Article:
Is it still a good time to invest?

Nov 16, 2017 | Blog, Financial Planning, Video

As an investor watching the news channels or reading the newspapers can make you feel quite uncomfortable at the moment and wondering is it still a good time to invest?

What with Brexit, political instability, interest rate rises and markets hitting record highs you may be tempted to either sell your investments or delay any further investment.

But is this the right thing to do?

5 ways to determine is it still a good time to invest?

#1 Go back to the reason you are investing in the first place

Remember investing should always be for the long term (10+ years, preferably 20+), anything else is just speculating and trading.

If your goal hasn’t changed and your investment strategy was built with this goal in mind then why change? There will always be a recession at some point and the stock markets will always hit record highs at some point so why worry?

As long as you are clear on these 3 points:

  • Why you are investing.
  • How long you are investing for.
  • The risk you are comfortable taking with your investments.

Then just let your investment do its thing.

#2 Have your circumstances changed?

Say you’ve been made redundant at work or you’ve recently retired. These could be key points to re-evaluate your goals.

It could mean you need to take less risk with your investments or possibly more. Whatever the case this could be a time to make changes. Time to revisit your plan!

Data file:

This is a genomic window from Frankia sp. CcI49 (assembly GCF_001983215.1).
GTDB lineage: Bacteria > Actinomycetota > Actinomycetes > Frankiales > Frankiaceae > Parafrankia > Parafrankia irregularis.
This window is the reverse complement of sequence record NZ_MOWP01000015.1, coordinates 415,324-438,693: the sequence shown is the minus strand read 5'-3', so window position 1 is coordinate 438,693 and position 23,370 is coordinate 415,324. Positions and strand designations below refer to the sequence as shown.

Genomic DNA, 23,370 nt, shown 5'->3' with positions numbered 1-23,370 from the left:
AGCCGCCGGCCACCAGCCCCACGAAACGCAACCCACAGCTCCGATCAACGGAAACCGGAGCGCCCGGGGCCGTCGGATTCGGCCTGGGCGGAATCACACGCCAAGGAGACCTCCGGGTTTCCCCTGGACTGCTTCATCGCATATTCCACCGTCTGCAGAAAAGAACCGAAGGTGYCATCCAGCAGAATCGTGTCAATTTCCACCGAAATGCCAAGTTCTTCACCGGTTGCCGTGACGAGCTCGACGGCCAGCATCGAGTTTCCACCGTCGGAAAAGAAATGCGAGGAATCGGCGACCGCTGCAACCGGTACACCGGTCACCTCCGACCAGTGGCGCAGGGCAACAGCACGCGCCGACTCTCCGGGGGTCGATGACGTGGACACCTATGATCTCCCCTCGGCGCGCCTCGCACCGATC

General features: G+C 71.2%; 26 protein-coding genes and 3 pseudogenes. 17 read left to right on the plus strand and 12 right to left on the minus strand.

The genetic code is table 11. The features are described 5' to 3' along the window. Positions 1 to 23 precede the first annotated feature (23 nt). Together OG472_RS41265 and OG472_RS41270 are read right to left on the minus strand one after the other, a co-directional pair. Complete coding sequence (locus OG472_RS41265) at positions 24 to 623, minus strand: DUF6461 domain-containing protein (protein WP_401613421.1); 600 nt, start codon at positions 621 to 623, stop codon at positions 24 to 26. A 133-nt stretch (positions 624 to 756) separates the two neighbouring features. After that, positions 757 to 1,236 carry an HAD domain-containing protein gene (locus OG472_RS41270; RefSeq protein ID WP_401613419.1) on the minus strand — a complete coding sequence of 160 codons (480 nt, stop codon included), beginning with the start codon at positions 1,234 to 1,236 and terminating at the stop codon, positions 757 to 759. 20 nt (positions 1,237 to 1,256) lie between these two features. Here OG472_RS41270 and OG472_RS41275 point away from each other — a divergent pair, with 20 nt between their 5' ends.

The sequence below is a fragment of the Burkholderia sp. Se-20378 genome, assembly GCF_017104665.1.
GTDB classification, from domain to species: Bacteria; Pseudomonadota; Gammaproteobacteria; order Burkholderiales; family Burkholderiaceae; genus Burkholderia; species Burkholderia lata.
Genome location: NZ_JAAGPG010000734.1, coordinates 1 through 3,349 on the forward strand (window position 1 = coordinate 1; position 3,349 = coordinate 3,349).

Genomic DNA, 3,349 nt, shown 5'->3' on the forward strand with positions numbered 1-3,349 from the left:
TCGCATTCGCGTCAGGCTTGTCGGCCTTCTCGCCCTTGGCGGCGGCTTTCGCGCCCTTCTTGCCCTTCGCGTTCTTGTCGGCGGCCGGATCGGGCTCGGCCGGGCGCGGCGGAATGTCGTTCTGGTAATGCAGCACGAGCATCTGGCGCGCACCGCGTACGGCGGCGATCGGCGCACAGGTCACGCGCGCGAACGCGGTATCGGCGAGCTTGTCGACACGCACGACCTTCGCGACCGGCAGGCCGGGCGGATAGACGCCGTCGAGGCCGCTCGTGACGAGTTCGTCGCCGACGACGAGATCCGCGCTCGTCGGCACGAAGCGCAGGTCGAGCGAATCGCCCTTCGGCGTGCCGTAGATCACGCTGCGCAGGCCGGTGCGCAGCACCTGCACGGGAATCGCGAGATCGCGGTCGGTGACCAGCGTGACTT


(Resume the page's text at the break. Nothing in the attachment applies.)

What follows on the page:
#3 Will you have to pay any taxes if you do decide to sell you investment?

By making a withdrawal from your investment will you incur taxes? There could be Capital Gains Tax to pay if your investment has performed well over the last few years. By taking it all out you could be crystalising a gain and could end up paying 20% tax on it.

Hopefully you have all your investments in investment products that are very tax efficient like pensions and ISAs!

One point to note here is that your investment decisions should never be solely based on what the tax position is. It’s far better to focus on the quality of the investment first before any tax considerations.

#4 Where else are you going to put your money?

If you’re not investing then you are probably either going to spend the money or leave it in cash.

Spending might be the way to go if you have achieved your goal or you know you already have too much.

As for cash, as long as you have all you need in cash for emergencies and short term spending, don’t add to it and earn nothing on even more of your money!

Yes interest rates have gone up recently but only by a tiny tiny bit and interest rates are still well below inflation which basically means you are losing money by holding it in cash.

#5 Are you feeding on too much news?

Bad news and sensationalism sells so media will always focus on the negative I’m afraid.

What’s more, financial institutions will want you to buy and sell all the time as that is how they get paid, through transactions.

Get the headlines if you have to but don’t spend much time worrying about them.  


As long as you are clear on your investing goals, timeframe and risk as mentioned in point 1 above then it’s always a good time to invest no matter what the economic and political climate is.

That’s not to say there won’t be bumps along the road and times when you see your investments fall (sometimes by quite a lot). But over the long term the markets always trends upwards. So keep the faith. Anything else is just trying to time the markets and that’s impossible to do.

If you would like help answering your own 3 investment questions give us a call. It would be great to have a chat and explain more at no cost to you. You can also download our ‘Simply Investing Guide’ below.

Risk warning:

Stock market linked investments and any income from them, can fall as well as rise and is not guaranteed. Any figures quoted are for illustrative purposes and should not be taken as a forecast or guarantee. Past performance should not be seen as an indication of future returns and clients may get back less than they have invested.